donald junior and eric. but the actual succession of the trump dynasty is not clear. i'm joined now by mckay coppins, a writer for the atlantic who has just written a piece called the heir, looking at the history and future of the trump family. in the uk, we are used to having a sort of royal family, this in the uk, we are used to having a sort of royalfamily, this notion in the uk, we are used to having a sort of royal family, this notion of dynasty is, in america, in theory, that does not exist but in reality... in theory, america was founded in revolt against monarchy and we have this mythology around the idea that we do not have a strict class system stop the reality is we are quite adept at preserving our own form of royalty. if you look at the ruling class in the united it is dominated by dynastic families and the trump tee on their exception. as you laid out so well in the introduction, donald trump's wealth and status as built largely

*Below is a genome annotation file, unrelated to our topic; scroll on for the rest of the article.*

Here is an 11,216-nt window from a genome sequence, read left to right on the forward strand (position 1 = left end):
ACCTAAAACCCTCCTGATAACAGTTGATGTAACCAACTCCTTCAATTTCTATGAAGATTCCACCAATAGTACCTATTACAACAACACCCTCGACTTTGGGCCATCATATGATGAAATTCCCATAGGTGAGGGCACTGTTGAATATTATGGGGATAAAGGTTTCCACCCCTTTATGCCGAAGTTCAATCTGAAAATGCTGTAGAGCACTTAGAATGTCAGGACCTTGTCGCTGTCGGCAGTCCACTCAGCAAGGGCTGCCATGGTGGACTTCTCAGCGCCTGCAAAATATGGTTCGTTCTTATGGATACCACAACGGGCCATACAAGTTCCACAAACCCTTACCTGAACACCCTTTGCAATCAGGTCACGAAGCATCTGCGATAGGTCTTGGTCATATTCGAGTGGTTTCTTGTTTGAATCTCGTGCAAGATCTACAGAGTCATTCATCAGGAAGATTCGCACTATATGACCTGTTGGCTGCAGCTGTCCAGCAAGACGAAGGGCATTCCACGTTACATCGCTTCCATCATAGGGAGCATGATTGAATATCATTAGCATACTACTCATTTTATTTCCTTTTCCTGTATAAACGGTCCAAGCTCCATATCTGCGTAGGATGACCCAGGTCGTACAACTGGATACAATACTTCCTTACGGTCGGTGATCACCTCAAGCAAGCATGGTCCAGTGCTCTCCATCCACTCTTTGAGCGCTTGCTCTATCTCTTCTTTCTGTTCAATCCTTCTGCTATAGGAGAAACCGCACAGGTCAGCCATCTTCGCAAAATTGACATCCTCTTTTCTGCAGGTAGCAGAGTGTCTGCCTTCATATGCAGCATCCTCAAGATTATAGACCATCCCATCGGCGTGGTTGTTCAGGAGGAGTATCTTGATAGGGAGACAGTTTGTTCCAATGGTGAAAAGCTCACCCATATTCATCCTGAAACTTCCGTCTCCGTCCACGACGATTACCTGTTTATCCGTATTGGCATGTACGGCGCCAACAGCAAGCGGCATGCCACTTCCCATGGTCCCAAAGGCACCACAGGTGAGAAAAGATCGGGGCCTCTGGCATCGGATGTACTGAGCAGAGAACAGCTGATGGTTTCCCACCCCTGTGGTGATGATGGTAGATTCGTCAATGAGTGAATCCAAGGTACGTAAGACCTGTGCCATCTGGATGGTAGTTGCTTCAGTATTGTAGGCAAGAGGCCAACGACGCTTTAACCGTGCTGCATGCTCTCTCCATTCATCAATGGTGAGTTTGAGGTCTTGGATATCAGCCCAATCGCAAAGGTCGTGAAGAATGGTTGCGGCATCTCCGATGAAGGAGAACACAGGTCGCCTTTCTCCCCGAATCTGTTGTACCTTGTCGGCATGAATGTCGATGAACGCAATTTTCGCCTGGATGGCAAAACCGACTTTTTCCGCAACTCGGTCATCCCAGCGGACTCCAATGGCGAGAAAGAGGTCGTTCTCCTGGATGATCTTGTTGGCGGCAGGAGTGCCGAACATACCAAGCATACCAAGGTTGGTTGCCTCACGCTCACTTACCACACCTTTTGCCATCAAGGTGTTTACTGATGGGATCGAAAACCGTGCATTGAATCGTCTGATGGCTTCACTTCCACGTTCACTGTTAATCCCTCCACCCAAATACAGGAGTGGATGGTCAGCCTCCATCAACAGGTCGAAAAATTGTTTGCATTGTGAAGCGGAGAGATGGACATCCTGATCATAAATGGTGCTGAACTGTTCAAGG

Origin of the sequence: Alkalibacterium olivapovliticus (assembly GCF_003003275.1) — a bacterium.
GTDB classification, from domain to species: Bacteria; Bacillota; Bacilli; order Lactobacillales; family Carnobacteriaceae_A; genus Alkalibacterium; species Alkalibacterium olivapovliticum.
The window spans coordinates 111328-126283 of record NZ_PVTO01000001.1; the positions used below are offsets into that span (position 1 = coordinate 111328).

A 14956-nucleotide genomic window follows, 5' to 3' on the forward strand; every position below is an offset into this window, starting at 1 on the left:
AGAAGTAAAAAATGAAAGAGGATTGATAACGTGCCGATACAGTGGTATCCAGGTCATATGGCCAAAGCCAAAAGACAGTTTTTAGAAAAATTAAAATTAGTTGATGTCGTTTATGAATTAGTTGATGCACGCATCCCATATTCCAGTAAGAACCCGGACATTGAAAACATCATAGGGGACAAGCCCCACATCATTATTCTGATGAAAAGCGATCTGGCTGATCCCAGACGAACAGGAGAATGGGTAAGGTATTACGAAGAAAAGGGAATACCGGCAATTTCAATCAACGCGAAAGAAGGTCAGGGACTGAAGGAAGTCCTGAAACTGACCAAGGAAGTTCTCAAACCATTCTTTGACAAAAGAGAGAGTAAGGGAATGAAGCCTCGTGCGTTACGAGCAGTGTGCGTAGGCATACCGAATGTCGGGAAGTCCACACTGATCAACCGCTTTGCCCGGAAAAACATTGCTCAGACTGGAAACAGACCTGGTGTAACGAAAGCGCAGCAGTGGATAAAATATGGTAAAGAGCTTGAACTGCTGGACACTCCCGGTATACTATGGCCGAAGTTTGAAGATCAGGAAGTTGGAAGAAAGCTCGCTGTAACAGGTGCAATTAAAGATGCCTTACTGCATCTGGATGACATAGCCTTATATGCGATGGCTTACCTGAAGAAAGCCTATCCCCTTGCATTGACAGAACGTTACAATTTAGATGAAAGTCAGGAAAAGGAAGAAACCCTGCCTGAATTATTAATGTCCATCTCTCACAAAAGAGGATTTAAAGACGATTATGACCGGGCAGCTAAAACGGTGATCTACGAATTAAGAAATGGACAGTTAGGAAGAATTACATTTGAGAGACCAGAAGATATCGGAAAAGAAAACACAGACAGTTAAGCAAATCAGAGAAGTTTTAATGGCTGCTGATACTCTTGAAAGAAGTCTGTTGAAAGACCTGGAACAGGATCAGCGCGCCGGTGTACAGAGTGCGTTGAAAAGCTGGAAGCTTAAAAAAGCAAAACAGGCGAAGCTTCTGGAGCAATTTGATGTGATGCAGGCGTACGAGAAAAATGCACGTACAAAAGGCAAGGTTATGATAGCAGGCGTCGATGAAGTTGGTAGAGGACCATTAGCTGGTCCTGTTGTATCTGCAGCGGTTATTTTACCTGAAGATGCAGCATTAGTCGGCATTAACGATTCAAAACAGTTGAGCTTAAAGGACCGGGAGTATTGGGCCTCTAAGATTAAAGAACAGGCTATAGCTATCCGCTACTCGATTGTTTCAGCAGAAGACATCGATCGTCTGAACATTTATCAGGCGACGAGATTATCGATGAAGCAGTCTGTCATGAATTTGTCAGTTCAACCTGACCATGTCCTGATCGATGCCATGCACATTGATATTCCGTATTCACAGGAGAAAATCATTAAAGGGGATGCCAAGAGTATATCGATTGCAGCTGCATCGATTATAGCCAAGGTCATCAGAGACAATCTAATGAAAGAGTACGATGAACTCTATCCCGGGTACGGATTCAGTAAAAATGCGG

on the past two generations of the trump family and now he is setting up trump family and now he is setting up his own children, nutter sparked a bit ofa up his own children, nutter sparked a bit of a succession battle that is playing out by the scenes. in fighting going on, jockeying for position, rivalries between don junior and ivanka. you talk a lot about don junior, political force, you create an aid to donald trump saying that he said his son was not the sharpest knife. that is right. i think fred very long time, ivanka has been the favourite daughter, the favourite child and president trump always saw her as his heir apparent. she was meant to be the next phase of the trump empire. in november 2016, the family business change for them. they went for it being about real estate and television, chipping about politics and in politics, it turns out that ivanka is a bit